Finance in History: Labor Days
The Lowell Mills offer a lesson in the perils of focusing on labor costs at the expense of technology.
from CFO Magazine
The building of Samuel Slater's mill in Pawtucket, Rhode Island in 1793 marked a genuine paradigm shift: the transition of cloth-making from the home to the factory. A decade or so later, wealthy Bostonian Francis Cabot Lowell followed Slater's example by surreptitiously copying English spinning and weaving technology. After visiting the cotton mills of Manchester, England and taking copious mental notes, he returned to Boston and raised $400,000 from wealthy friends and family to recreate what he had seen in Great Britain.
Thus began the American Industrial Revolution, and with it, another sort of shift. The new cloth-making business put both capital and labor to work on a scale that demanded not just new machines, but new management. Unfortunately, the accounting and financial technology of the day wasn't up to the task. Financial managers of the time focused on the familiar — costs of labor and materials — but oddly enough, often ignored the potential challenges of maintenance, obsolescence and technological change that came with their new machines. Without a good understanding of the importance of depreciation and reserves, writes one historian, "The known expense of labor received more attention than the largely unknown problems of capital expense."
Initially, however, a management focus on labor seemed a happy development. An idealist, Lowell did his utmost to improve upon the grim working conditions he had witnessed in England, where, in the early 1800s, English laborers had no minimum wage and generally worked twelve to fourteen hours a day, six days a week.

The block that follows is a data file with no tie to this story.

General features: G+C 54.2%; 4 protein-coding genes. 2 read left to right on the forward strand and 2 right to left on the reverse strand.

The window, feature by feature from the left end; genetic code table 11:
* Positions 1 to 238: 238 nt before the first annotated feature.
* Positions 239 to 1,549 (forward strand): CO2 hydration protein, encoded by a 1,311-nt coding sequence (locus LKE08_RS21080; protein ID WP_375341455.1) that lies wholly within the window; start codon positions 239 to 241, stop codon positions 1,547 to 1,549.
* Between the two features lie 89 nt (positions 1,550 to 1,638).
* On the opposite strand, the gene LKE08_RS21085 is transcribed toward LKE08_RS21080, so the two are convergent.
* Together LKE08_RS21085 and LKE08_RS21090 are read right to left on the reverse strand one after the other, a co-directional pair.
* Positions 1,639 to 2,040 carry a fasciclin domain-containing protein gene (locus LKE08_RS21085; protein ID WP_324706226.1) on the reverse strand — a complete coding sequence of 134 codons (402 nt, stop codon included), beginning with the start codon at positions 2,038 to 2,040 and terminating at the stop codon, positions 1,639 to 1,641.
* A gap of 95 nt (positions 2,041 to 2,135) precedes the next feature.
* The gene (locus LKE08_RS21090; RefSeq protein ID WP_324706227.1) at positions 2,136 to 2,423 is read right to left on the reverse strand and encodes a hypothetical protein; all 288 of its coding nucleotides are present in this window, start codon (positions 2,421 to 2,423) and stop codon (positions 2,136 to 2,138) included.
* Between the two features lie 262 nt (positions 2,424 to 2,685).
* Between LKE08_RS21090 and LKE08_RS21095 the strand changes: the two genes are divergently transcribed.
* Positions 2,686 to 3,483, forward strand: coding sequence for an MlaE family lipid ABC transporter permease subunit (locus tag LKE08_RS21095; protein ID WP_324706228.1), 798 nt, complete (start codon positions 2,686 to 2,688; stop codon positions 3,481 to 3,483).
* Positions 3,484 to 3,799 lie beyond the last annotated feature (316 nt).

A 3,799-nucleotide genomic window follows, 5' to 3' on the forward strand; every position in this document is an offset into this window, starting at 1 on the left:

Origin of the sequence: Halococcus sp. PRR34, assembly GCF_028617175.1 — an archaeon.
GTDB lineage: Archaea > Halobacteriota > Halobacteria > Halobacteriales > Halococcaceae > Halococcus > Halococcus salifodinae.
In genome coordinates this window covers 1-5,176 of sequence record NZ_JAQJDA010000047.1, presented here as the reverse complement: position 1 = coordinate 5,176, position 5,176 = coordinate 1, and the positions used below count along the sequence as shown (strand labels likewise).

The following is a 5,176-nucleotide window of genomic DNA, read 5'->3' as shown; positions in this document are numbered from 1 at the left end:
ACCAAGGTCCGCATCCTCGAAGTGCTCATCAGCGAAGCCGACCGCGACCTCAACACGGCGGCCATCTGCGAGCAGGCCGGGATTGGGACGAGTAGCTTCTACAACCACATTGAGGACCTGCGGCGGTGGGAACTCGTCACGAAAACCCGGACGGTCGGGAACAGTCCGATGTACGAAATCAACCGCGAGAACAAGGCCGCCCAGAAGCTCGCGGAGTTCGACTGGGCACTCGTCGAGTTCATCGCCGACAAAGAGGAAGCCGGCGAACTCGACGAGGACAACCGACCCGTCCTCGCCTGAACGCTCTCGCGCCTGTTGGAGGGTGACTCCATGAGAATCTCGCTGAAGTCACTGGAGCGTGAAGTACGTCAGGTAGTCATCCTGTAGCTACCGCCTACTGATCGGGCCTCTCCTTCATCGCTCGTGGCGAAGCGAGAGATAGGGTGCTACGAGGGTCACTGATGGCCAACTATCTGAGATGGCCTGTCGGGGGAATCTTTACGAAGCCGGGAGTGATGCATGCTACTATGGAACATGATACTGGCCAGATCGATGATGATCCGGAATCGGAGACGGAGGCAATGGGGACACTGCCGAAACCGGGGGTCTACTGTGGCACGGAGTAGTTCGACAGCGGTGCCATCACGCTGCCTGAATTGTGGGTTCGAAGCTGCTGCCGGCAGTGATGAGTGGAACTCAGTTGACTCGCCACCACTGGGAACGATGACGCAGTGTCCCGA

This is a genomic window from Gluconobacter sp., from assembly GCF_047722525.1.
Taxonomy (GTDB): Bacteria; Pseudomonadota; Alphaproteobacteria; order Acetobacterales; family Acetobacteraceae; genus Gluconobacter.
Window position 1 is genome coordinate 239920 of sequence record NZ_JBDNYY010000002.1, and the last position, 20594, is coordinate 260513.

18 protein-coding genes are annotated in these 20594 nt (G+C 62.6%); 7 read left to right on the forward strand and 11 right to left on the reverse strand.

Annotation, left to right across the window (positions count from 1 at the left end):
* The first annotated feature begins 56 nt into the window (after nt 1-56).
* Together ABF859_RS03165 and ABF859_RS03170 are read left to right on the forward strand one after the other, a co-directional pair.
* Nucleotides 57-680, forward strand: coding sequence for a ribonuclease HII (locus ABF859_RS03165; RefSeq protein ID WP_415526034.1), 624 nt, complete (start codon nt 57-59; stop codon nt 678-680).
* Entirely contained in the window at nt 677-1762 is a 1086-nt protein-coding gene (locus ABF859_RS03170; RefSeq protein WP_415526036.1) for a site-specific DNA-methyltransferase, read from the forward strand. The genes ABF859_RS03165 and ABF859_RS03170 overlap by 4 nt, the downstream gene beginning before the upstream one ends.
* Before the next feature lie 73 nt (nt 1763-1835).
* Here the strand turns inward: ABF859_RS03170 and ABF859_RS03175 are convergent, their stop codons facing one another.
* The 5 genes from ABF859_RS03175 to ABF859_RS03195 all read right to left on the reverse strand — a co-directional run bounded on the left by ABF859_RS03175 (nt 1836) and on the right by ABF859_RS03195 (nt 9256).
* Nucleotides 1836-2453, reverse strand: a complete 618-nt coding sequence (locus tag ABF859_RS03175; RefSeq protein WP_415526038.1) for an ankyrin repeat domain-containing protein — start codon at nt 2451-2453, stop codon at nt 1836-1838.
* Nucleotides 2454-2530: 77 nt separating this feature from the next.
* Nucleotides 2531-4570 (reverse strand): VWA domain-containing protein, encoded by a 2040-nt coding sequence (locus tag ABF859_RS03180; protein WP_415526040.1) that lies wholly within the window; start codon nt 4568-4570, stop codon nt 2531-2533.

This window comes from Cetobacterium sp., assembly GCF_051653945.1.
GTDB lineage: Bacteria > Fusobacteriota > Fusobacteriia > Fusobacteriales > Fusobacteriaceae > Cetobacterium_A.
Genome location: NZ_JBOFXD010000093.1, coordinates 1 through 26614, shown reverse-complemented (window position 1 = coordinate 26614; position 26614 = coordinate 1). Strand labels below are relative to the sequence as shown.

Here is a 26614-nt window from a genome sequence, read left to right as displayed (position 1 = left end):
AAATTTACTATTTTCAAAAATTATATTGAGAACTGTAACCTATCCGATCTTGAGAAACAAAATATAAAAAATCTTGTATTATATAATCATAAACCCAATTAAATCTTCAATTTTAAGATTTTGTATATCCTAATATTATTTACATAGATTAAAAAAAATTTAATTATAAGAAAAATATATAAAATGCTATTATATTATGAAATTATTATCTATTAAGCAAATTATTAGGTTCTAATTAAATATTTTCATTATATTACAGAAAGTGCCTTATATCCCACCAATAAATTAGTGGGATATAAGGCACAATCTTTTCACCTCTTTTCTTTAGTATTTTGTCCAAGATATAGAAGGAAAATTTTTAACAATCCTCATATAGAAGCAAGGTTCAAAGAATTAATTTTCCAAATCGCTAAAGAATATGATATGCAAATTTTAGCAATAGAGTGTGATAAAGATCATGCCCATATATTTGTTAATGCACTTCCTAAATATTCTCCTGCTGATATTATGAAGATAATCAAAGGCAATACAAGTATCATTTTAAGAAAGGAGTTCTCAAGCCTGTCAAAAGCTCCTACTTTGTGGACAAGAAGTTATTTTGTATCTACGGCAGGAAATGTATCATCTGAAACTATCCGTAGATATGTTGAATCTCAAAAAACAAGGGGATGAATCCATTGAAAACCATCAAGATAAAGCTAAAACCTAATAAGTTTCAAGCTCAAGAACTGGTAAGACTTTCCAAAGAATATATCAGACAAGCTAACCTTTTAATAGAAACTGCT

Lowell set about creating a worker's utopia. He recruited girls and women, ages 15 to 35, from surrounding farming communities and promised their understandably wary families that they would live in chaperoned boardinghouses and have access to a church, a library, and healthy social activities. They would receive weekly wages, an unheard-of luxury for a farm girl, even if she did have to work six 10- to 12-hour days (almost as long as her English counterparts) to earn it.
Lowell's five-story factories were a brilliant early construct of vertical manufacturing. Each mill had machines to clean the raw cotton, turn it into yarn and thread, weave it into cloth, and then print the finished cloth with colorful designs. The U.S. Congress helped matters considerably by imposing prohibitive tariffs on imported cloth, protecting the Massachusetts producers from their British competition.
If the water wheels powered these mills along the Merrimack, treasurers ran them. Sitting at the top of the largest early American companies, treasurers (not presidents) held shares in their organizations and conveyed the wishes of the shareholders in Boston to the agents who managed the mills in Lowell. Although flawed, the structure made sense. For agents, labor costs were paramount, while shareholders worried most about the cost of raw cotton and the price of cloth — the most important U.S. export of the early 19th century. Detailed accounting information provided essential communication between managers and investors separated by the miles between Boston and Lowell.